Re: FP transition
On Thu, Sep 29, 2005 at 11:28:28AM -0700, Peter Naulls wrote:
> I'm familiar with the issue of SF vs HF as are many of the people who've
> been working on ARM for a long time. But perhaps for the benefit of
> those who aren't too familiar with why the change is needed and what
> advnatanges it would bring, plus the interaction with big endian, can
> someone do an outline of the issue? I don't think I'm personally the
> best person to prepare such a thing.
Well I am certainly no expert on it. Here is my understanding of
Some arm processors (mainly in the past) had FPUs on them (So they could
do floating point calculations in hardware fairly quickly). Most arm
processors later have not had any FPU so instead you either have to let
the compiler convert all floating point calculations to integer
operations using a softfloat library or other equivalant conversion, or
you can keep the floating point code in the program and have the OS trap
on unsupported instructions (FP instructions in this case) and emulate
them in the kernel and continue the execution of the program after
finishing the emulation. The debian arm little endian port currently
uses the kernel floating point emulation.
The advantage of the kernel floating point emulation is that if your cpu
does have hardware FPU, it is used, and otherwise it is emulated in the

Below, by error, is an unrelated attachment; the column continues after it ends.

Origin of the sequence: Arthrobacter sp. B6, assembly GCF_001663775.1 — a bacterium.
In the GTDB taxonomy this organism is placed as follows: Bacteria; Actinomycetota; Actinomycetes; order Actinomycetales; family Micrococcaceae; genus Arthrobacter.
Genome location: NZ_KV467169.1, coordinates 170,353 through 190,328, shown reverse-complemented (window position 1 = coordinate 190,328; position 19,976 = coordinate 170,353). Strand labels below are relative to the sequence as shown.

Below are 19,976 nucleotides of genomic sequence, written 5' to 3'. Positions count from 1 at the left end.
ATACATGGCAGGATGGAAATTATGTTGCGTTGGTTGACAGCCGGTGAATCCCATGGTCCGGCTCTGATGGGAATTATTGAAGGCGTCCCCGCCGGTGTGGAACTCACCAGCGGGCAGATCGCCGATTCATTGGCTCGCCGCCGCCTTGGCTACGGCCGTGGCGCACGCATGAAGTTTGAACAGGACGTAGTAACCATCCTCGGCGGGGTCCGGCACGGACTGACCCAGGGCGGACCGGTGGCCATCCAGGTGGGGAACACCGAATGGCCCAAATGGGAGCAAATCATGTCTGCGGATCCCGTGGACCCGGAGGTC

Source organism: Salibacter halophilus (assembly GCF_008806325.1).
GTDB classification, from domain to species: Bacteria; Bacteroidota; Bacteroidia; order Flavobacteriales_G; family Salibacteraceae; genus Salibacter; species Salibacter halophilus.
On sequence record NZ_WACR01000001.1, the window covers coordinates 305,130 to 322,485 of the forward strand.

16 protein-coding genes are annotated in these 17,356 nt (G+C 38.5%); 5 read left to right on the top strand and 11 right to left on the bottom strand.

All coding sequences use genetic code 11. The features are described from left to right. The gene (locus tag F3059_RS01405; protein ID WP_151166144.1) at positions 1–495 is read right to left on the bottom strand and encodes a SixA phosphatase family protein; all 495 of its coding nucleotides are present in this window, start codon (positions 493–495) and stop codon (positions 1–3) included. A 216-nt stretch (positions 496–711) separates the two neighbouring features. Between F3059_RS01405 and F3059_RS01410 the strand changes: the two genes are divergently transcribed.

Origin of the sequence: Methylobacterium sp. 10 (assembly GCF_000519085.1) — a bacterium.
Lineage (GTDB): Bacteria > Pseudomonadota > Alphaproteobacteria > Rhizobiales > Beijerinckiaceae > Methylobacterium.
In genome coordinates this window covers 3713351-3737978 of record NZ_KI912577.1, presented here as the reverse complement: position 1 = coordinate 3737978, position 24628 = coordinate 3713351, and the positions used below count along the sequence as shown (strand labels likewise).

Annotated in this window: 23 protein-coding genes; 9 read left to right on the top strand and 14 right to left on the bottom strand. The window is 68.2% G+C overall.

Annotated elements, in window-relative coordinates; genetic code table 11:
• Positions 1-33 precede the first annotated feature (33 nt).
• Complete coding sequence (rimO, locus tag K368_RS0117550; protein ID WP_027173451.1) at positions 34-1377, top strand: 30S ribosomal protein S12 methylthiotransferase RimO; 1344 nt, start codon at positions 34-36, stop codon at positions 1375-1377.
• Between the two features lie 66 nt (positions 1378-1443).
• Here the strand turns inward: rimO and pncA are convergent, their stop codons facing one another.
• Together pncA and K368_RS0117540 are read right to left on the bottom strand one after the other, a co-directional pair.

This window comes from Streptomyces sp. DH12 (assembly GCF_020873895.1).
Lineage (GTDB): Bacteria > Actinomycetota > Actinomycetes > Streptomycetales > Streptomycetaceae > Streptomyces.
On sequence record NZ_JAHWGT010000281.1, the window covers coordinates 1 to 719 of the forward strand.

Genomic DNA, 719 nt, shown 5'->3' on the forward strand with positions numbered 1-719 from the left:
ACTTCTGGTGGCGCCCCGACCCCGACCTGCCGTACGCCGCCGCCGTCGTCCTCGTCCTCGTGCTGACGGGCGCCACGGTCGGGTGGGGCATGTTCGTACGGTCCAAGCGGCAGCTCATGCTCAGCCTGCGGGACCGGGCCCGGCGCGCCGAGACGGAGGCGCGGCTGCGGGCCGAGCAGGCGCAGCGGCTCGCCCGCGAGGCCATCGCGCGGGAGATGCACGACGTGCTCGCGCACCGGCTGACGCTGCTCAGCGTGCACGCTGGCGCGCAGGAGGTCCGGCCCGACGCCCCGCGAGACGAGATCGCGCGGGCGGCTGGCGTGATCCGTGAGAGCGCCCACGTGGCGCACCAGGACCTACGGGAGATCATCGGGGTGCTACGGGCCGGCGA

kernel and the same binary application runs on both, gaining the speed
advantage if you have the hardware FPU.
The advantage (I believe) of using a softfloat implementation instead is
that it is able to use more efficient optimizations at compile time
because it has more information (from parsing the original source) about
what the calculation is needed for and what precision is necesary, etc.
It can take shortcuts the full emulator can't, since the emulator must
do whatever the hardware FPU would have done or risk being incompatible.
Since most modern arm systems don't have an FPU (at least as far as I
have been able to tell), gaining performance from using softlib instead
of the fpu emulator would be nice. arm systems are usually not the
fastest machines around to begin with after all.
You can't mix binaries using softfloat and hardfloat though since they
use different calling conventions for passing the floats around if I
understand things correctly, meaning you can't just compile some things
one way and leave the rest the other way and get away with it, except
for the kernel which probably doesn't care as long as it has the fpu
emulator enabled in case anything tries to use hardfloat calls.
Someone please correct my mistakes, since there probably are a few.